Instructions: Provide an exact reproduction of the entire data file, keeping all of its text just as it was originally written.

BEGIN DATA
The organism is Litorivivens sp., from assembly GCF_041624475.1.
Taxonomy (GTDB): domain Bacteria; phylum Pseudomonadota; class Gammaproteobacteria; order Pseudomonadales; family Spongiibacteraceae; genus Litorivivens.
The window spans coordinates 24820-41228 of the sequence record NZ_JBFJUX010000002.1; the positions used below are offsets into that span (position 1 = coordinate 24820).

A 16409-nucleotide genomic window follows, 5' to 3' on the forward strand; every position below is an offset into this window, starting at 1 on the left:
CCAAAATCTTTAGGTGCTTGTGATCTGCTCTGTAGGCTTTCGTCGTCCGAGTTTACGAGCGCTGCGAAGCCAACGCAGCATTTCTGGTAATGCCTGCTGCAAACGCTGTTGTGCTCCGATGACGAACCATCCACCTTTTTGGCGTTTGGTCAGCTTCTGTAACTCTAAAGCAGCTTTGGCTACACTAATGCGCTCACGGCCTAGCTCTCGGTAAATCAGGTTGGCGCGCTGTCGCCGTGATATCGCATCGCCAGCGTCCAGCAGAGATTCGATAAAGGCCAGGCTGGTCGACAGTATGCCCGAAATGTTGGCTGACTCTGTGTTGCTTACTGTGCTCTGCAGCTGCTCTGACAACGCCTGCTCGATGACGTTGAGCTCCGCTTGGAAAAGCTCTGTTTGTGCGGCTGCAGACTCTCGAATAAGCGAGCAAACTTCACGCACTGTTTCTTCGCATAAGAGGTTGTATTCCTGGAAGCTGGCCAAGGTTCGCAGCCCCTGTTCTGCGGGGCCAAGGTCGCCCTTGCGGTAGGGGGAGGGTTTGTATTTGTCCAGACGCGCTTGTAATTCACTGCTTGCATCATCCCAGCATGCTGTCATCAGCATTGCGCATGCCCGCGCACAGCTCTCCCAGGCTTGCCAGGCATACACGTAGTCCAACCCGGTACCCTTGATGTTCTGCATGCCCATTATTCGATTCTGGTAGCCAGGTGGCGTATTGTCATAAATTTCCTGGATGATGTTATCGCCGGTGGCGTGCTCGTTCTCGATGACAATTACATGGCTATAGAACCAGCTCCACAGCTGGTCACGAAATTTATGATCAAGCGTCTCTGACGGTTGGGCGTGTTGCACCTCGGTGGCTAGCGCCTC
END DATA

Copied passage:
The organism is Litorivivens sp., from assembly GCF_041624475.1.
Taxonomy (GTDB): domain Bacteria; phylum Pseudomonadota; class Gammaproteobacteria; order Pseudomonadales; family Spongiibacteraceae; genus Litorivivens.
The window spans coordinates 24820-41228 of the sequence record NZ_JBFJUX010000002.1; the positions used below are offsets into that span (position 1 = coordinate 24820).

A 16409-nucleotide genomic window follows, 5' to 3' on the forward strand; every position below is an offset into this window, starting at 1 on the left:
CCAAAATCTTTAGGTGCTTGTGATCTGCTCTGTAGGCTTTCGTCGTCCGAGTTTACGAGCGCTGCGAAGCCAACGCAGCATTTCTGGTAATGCCTGCTGCAAACGCTGTTGTGCTCCGATGACGAACCATCCACCTTTTTGGCGTTTGGTCAGCTTCTGTAACTCTAAAGCAGCTTTGGCTACACTAATGCGCTCACGGCCTAGCTCTCGGTAAATCAGGTTGGCGCGCTGTCGCCGTGATATCGCATCGCCAGCGTCCAGCAGAGATTCGATAAAGGCCAGGCTGGTCGACAGTATGCCCGAAATGTTGGCTGACTCTGTGTTGCTTACTGTGCTCTGCAGCTGCTCTGACAACGCCTGCTCGATGACGTTGAGCTCCGCTTGGAAAAGCTCTGTTTGTGCGGCTGCAGACTCTCGAATAAGCGAGCAAACTTCACGCACTGTTTCTTCGCATAAGAGGTTGTATTCCTGGAAGCTGGCCAAGGTTCGCAGCCCCTGTTCTGCGGGGCCAAGGTCGCCCTTGCGGTAGGGGGAGGGTTTGTATTTGTCCAGACGCGCTTGTAATTCACTGCTTGCATCATCCCAGCATGCTGTCATCAGCATTGCGCATGCCCGCGCACAGCTCTCCCAGGCTTGCCAGGCATACACGTAGTCCAACCCGGTACCCTTGATGTTCTGCATGCCCATTATTCGATTCTGGTAGCCAGGTGGCGTATTGTCATAAATTTCCTGGATGATGTTATCGCCGGTGGCGTGCTCGTTCTCGATGACAATTACATGGCTATAGAACCAGCTCCACAGCTGGTCACGAAATTTATGATCAAGCGTCTCTGACGGTTGGGCGTGTTGCACCTCGGTGGCTAGCGCCTC